Creepy Behavior Won’t Go Unnoticed [317 words]

Okay, ladies, pull up a chair. I need to tell you something important about bad behavior at work.

You know that one guy you worked with that was kind of a creep? The one who ignored your contributions? Who interrupted you and talked down to you in meetings? The guy you never ever wanted to be alone with because you didn’t trust him. You knew if “something” happened, your word wouldn’t mean much against his.

Maybe you were warned by another woman in the office. Perhaps you pulled another woman aside to warn her about him. “Don’t have dinner with him on a business trip,” you said. “He’s not to be trusted.”

Women Watch Men’s Behavior

The guy thinks he is getting by with his behavior because he has too much power for you to call him out. Maybe other men don’t see it, but the women know what he’s up to. Why? We’ve been studying his actions, not his words. We watch all the men at work this way, Who can we trust? Who is downright dangerous?

Get a clear picture of him in your mind, even if it’s uncomfortable. Because I need to tell you something.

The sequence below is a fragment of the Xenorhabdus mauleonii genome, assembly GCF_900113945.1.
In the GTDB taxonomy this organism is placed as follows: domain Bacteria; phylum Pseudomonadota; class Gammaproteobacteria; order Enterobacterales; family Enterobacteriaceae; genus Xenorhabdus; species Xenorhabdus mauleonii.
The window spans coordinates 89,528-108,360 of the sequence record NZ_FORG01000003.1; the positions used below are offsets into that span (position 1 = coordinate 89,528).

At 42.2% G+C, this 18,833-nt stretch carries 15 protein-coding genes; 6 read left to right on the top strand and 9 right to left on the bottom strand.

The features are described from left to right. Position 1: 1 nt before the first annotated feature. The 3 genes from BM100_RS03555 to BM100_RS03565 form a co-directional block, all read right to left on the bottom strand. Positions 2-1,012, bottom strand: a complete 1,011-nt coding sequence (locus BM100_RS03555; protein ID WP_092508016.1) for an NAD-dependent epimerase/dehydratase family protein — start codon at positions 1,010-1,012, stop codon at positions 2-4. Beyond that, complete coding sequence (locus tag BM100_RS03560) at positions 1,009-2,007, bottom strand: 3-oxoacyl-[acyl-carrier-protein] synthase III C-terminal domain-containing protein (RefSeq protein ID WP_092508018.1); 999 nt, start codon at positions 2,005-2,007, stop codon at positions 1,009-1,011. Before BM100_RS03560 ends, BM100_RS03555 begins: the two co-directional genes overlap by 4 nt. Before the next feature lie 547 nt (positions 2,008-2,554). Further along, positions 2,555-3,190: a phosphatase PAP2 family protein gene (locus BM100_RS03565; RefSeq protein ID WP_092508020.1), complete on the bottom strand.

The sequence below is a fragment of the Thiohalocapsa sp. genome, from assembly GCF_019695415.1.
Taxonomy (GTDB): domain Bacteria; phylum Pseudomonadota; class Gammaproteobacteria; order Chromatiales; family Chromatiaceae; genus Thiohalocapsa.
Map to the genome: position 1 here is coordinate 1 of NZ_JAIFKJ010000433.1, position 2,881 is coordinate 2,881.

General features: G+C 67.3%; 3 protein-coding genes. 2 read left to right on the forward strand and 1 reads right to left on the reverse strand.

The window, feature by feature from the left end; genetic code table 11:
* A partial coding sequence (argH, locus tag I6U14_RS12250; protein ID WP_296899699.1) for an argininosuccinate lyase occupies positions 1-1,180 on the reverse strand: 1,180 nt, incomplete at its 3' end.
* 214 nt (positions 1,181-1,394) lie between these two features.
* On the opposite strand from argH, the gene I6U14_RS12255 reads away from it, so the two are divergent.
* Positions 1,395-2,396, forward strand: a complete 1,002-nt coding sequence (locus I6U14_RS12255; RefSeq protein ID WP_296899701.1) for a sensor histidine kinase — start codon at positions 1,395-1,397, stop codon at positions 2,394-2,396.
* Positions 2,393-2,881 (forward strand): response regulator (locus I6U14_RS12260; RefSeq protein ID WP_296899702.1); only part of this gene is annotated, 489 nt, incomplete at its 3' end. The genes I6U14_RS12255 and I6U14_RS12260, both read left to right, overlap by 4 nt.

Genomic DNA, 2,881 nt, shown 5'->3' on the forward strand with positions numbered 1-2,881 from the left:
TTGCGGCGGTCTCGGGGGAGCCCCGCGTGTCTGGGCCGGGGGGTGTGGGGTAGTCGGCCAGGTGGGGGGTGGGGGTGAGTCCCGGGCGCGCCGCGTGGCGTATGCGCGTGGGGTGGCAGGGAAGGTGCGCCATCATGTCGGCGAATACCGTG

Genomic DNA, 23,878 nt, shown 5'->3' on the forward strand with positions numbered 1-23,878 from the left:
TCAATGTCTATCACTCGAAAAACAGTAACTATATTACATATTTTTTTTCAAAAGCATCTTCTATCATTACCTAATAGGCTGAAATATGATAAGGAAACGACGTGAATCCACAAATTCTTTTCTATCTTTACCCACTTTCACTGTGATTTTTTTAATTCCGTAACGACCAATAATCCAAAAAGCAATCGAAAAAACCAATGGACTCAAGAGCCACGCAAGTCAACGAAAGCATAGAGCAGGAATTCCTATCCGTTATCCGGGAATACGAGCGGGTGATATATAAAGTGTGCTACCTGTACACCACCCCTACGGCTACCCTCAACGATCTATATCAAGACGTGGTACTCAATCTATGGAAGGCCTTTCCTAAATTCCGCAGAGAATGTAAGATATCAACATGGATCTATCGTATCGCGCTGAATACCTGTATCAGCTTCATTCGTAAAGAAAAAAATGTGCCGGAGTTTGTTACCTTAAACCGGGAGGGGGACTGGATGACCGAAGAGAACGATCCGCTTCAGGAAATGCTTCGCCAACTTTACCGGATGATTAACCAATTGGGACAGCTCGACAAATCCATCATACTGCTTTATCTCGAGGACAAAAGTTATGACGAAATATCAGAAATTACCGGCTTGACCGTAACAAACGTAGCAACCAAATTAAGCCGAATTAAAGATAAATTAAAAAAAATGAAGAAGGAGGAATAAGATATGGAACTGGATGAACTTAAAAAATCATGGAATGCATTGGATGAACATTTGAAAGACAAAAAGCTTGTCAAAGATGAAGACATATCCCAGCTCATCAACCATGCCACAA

Here’s the Truth

Black and brown people have similar conversations about us, the wh*te women in the office. They see us when we erase, ignore, and sideline them. They document their conversations with us in case “something” happens. Our colleagues keep tabs on who is a true ally… and who isn’t. You may think you’re getting by with your behavior because you haven’t been called out. But your Black and brown colleagues what you’re up to. Because they’ve been watching your behavior, more than your words.

If you want people to trust you, be the ally you claim to be. Your actions over time —your pattern of behavior— determine the story others tell about you. Choose them wisely.

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Amy C. Waninger Author Bio

Amy C. Waninger is the Founder & CEO of Lead at Any Level, where she improves employee engagement and retention for companies that promote from within. Amy offers assessments, advisory services, and training on essential skills for inclusive leaders. She is the author of eight books. Learn more at

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